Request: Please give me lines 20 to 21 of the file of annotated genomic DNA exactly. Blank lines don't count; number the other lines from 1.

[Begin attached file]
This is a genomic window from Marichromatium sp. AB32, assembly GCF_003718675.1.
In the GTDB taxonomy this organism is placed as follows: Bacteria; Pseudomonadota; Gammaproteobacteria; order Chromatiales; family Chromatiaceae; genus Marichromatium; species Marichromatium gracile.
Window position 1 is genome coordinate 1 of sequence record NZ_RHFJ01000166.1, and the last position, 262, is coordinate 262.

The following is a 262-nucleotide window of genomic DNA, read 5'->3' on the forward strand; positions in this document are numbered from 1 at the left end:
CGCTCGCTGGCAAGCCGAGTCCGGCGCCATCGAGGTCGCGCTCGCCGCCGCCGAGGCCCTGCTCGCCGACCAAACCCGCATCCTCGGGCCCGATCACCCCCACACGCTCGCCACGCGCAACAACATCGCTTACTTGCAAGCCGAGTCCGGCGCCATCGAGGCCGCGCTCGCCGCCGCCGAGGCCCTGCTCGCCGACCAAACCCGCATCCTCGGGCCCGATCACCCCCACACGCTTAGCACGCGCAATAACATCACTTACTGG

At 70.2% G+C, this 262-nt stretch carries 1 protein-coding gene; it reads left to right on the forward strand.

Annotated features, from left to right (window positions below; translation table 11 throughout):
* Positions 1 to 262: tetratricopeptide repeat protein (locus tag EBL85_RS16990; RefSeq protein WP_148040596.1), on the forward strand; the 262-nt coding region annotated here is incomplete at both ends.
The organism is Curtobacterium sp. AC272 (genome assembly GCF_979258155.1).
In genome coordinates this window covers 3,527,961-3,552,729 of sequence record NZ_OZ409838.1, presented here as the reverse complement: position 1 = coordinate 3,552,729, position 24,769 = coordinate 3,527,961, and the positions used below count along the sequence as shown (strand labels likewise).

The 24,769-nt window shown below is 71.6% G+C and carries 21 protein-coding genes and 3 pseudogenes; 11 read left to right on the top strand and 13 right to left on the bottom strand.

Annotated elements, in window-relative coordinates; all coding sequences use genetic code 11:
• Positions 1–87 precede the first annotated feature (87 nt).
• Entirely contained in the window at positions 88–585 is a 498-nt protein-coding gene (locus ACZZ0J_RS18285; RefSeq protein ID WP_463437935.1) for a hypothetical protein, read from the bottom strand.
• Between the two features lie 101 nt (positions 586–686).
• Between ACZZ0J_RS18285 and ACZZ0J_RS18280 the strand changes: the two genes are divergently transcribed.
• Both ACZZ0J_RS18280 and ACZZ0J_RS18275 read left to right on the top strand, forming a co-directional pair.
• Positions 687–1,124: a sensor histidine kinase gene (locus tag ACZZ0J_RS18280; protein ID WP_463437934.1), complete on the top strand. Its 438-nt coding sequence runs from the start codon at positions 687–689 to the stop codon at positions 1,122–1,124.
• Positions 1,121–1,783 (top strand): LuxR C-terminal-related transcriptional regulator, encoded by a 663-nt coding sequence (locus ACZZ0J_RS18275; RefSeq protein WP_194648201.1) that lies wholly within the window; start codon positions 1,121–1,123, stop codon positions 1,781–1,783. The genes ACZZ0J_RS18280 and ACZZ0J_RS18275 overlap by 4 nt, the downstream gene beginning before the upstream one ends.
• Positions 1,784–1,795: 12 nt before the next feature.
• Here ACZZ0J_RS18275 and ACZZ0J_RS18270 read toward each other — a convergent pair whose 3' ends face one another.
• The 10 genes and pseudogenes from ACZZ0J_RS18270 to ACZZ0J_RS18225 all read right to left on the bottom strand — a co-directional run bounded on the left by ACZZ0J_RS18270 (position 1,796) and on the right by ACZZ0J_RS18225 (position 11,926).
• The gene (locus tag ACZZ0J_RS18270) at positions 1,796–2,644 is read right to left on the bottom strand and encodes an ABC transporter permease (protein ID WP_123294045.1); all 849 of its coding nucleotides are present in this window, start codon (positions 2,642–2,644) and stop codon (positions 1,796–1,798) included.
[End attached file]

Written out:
• Positions 1,784–1,795: 12 nt before the next feature.
• Here ACZZ0J_RS18275 and ACZZ0J_RS18270 read toward each other — a convergent pair whose 3' ends face one another.